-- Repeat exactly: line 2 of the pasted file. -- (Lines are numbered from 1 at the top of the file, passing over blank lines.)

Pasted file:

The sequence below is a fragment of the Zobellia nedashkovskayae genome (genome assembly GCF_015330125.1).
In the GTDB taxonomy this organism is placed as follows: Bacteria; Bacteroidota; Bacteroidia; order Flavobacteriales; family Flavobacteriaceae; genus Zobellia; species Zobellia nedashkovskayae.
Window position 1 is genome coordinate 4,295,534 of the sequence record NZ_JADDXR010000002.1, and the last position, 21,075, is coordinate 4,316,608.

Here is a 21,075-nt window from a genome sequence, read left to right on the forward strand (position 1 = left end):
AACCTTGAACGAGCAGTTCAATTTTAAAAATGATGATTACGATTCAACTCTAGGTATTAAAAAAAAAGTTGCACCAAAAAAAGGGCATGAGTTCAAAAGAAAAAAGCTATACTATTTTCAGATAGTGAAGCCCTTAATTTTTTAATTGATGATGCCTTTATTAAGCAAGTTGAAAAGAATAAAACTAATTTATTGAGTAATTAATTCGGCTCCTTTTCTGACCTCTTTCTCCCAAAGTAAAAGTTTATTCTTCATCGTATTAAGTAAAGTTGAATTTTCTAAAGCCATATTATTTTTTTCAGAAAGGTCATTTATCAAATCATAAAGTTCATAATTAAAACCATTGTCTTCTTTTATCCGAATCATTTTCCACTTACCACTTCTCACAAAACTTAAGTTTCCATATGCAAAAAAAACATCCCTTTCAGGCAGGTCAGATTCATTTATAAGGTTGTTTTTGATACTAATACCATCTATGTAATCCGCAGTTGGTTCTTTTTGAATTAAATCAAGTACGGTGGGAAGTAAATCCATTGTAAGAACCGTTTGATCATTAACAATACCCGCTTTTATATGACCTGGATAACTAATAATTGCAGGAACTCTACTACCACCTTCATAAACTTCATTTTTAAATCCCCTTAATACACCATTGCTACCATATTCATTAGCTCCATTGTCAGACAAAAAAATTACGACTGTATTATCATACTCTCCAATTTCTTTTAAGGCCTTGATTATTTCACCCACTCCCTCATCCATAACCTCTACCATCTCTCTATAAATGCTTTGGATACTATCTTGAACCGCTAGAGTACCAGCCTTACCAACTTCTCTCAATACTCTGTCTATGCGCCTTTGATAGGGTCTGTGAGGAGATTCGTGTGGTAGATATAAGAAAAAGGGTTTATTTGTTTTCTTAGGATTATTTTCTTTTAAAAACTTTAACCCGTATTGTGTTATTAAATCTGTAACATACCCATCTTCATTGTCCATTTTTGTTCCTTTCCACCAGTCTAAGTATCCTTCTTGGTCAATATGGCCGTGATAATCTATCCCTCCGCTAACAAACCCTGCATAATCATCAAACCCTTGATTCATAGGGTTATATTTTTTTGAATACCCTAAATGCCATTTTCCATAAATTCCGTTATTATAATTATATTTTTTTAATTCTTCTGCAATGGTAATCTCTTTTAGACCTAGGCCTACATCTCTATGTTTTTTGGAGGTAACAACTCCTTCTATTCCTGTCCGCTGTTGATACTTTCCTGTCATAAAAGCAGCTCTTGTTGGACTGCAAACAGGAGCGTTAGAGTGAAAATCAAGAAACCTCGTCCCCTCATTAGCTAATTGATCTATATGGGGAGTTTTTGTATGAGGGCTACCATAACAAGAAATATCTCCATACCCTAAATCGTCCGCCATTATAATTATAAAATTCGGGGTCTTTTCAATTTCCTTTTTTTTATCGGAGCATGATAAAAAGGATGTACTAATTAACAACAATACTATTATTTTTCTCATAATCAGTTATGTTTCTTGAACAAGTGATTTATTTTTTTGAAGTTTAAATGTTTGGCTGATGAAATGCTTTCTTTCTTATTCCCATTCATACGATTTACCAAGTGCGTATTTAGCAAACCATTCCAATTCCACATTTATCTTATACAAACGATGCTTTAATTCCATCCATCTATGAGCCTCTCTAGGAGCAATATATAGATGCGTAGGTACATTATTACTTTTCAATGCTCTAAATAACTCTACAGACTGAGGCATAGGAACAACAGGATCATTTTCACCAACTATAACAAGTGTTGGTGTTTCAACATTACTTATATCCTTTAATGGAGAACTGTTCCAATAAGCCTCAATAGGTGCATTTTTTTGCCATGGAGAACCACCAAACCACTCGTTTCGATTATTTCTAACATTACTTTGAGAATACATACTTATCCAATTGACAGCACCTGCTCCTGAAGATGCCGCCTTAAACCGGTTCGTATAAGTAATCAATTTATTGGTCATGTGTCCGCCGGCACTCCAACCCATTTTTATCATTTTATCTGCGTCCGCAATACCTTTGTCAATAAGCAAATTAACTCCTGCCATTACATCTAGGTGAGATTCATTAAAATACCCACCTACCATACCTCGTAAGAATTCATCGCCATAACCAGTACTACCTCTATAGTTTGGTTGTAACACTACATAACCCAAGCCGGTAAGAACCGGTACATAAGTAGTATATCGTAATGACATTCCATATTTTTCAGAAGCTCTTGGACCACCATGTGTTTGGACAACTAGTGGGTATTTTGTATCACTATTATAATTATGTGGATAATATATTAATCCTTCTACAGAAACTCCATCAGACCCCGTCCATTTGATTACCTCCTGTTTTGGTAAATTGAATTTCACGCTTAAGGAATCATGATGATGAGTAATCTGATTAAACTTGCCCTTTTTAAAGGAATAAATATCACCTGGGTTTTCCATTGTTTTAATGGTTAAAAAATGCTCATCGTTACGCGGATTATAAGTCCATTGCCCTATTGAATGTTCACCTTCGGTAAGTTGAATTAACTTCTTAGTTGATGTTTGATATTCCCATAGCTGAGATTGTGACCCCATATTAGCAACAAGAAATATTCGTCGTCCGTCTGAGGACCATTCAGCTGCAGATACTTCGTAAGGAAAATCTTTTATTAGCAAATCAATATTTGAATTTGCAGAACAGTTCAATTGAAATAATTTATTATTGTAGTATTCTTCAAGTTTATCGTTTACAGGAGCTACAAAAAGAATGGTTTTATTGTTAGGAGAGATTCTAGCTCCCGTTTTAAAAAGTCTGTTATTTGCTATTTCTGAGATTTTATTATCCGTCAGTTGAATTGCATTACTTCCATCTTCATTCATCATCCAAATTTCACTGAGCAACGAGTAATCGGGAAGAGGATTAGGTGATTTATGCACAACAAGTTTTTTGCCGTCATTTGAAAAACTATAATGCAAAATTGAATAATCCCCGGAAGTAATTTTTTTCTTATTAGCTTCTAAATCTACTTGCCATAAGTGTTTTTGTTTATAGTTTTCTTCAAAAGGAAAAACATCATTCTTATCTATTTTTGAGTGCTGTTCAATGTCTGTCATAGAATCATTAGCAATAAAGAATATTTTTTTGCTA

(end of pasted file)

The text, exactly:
In the GTDB taxonomy this organism is placed as follows: Bacteria; Bacteroidota; Bacteroidia; order Flavobacteriales; family Flavobacteriaceae; genus Zobellia; species Zobellia nedashkovskayae.